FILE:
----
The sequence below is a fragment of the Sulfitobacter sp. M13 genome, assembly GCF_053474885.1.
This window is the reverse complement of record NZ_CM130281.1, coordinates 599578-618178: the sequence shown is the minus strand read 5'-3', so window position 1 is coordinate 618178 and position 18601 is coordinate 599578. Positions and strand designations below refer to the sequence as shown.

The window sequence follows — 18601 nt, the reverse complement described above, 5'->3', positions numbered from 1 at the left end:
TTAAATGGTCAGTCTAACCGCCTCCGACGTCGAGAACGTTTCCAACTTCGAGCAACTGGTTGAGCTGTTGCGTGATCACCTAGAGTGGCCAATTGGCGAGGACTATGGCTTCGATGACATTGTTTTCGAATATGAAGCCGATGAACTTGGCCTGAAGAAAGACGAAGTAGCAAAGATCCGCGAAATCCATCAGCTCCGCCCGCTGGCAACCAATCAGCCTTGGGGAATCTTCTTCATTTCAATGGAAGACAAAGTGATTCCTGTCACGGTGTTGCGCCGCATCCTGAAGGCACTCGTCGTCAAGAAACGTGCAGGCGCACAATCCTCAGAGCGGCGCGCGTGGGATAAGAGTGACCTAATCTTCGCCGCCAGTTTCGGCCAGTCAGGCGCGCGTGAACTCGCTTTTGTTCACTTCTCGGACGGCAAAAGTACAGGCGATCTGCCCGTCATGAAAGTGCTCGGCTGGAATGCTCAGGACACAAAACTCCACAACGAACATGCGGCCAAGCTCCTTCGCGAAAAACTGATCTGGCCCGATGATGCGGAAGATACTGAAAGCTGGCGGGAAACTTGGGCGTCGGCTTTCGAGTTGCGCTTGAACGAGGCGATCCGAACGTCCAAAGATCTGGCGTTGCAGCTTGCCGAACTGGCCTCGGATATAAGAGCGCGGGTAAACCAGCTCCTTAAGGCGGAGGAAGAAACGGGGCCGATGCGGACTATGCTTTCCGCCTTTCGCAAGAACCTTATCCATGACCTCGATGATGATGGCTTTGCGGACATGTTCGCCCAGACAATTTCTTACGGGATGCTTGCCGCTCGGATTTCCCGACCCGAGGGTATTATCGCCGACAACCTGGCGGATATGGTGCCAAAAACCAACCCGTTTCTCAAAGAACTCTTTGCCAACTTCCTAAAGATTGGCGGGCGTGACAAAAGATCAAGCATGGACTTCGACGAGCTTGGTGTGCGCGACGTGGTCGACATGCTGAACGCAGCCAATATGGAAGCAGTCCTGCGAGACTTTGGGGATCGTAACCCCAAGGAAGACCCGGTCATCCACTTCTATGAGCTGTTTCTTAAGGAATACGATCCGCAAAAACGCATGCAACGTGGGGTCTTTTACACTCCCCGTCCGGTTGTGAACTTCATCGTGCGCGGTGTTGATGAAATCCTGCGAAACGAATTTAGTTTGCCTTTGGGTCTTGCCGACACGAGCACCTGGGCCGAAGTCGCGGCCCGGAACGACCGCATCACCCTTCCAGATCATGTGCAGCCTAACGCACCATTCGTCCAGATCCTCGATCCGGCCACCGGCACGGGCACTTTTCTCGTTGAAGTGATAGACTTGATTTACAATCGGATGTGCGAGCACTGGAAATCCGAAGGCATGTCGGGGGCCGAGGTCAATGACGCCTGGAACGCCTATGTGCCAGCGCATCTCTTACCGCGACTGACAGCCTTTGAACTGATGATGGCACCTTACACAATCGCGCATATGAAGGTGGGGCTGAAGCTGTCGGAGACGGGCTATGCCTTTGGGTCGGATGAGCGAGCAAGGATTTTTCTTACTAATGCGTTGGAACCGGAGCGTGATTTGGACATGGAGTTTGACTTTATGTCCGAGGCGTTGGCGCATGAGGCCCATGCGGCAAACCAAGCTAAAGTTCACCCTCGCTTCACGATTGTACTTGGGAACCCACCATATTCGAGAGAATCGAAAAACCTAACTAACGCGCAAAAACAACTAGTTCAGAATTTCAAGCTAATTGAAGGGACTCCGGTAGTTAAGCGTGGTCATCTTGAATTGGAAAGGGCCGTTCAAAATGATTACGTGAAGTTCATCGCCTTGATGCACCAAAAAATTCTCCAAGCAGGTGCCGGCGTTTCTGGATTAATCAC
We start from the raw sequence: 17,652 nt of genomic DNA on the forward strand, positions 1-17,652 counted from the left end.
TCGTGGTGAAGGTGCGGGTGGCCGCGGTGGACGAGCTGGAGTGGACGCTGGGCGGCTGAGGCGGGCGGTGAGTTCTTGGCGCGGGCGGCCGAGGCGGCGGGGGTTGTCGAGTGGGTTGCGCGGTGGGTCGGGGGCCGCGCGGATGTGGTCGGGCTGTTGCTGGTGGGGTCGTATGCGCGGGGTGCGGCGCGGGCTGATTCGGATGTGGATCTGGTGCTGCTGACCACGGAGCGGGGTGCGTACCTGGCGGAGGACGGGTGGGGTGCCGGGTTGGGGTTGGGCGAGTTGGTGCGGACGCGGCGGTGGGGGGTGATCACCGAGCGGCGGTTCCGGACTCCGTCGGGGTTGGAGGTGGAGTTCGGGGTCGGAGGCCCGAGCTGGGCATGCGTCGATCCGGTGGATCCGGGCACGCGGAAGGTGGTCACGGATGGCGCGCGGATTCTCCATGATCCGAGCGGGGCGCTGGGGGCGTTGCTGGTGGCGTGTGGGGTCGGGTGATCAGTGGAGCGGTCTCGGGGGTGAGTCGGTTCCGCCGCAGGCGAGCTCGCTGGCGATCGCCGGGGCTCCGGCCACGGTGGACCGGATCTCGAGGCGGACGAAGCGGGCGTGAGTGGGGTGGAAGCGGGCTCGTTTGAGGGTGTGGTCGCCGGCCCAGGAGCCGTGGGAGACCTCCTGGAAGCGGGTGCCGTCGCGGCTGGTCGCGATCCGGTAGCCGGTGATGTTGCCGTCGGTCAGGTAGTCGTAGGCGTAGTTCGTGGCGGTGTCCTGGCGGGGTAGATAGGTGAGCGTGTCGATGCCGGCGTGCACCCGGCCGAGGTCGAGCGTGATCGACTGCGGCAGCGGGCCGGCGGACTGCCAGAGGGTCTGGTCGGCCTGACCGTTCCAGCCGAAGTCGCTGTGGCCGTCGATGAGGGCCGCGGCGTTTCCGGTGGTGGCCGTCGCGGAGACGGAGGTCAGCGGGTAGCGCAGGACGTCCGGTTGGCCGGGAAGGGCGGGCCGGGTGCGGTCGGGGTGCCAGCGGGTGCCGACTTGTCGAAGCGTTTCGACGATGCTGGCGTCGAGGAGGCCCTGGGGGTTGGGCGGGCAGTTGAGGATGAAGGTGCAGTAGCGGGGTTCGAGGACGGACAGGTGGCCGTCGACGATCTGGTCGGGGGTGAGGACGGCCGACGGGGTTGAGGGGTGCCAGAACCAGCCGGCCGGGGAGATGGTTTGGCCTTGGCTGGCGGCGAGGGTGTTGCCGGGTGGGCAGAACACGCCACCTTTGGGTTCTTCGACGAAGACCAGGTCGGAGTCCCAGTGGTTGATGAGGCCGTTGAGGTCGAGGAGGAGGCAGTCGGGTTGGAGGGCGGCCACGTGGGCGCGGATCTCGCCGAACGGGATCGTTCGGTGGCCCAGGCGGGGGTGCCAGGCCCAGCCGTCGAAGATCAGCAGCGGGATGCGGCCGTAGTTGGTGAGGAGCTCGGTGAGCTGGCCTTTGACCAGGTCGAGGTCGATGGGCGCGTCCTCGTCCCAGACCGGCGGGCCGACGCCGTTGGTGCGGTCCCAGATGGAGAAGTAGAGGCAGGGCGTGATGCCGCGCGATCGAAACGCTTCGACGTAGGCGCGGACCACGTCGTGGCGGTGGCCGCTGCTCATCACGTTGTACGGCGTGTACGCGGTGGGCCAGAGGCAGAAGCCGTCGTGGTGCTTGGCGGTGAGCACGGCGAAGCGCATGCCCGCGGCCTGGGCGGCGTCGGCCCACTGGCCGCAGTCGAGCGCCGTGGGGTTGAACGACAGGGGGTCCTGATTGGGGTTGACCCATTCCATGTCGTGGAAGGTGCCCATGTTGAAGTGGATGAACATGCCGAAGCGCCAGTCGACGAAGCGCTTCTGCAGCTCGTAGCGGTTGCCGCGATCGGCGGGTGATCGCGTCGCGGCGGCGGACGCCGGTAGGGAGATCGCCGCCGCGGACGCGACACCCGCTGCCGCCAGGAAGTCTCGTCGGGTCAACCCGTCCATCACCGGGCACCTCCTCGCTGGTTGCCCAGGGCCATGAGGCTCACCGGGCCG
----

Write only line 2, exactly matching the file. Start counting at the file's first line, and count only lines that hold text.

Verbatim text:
This window is the reverse complement of record NZ_CM130281.1, coordinates 599578-618178: the sequence shown is the minus strand read 5'-3', so window position 1 is coordinate 618178 and position 18601 is coordinate 599578. Positions and strand designations below refer to the sequence as shown.